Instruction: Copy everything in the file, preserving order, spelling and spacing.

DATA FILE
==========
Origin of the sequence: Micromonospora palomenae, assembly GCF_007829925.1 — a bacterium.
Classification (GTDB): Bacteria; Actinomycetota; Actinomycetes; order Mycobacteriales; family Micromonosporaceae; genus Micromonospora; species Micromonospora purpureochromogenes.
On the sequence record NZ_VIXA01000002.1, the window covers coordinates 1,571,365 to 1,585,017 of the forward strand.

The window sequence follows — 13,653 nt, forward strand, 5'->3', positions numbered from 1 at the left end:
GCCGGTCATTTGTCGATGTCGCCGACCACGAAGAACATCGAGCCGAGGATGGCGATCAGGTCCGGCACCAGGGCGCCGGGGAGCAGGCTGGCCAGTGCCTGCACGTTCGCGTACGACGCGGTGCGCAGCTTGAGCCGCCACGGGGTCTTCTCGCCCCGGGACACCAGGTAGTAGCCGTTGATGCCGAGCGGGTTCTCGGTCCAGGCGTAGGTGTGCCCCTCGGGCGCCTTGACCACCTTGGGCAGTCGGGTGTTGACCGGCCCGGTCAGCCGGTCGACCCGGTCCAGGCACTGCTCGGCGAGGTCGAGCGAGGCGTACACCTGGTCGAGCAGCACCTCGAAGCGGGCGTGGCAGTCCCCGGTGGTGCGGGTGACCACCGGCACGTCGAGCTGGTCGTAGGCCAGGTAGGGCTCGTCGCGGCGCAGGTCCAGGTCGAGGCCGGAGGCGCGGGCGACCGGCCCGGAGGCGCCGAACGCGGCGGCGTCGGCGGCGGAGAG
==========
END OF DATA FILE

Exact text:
Origin of the sequence: Micromonospora palomenae, assembly GCF_007829925.1 — a bacterium.
Classification (GTDB): Bacteria; Actinomycetota; Actinomycetes; order Mycobacteriales; family Micromonosporaceae; genus Micromonospora; species Micromonospora purpureochromogenes.
On the sequence record NZ_VIXA01000002.1, the window covers coordinates 1,571,365 to 1,585,017 of the forward strand.

The window sequence follows — 13,653 nt, forward strand, 5'->3', positions numbered from 1 at the left end:
GCCGGTCATTTGTCGATGTCGCCGACCACGAAGAACATCGAGCCGAGGATGGCGATCAGGTCCGGCACCAGGGCGCCGGGGAGCAGGCTGGCCAGTGCCTGCACGTTCGCGTACGACGCGGTGCGCAGCTTGAGCCGCCACGGGGTCTTCTCGCCCCGGGACACCAGGTAGTAGCCGTTGATGCCGAGCGGGTTCTCGGTCCAGGCGTAGGTGTGCCCCTCGGGCGCCTTGACCACCTTGGGCAGTCGGGTGTTGACCGGCCCGGTCAGCCGGTCGACCCGGTCCAGGCACTGCTCGGCGAGGTCGAGCGAGGCGTACACCTGGTCGAGCAGCACCTCGAAGCGGGCGTGGCAGTCCCCGGTGGTGCGGGTGACCACCGGCACGTCGAGCTGGTCGTAGGCCAGGTAGGGCTCGTCGCGGCGCAGGTCCAGGTCGAGGCCGGAGGCGCGGGCGACCGGCCCGGAGGCGCCGAACGCGGCGGCGTCGGCGGCGGAGAG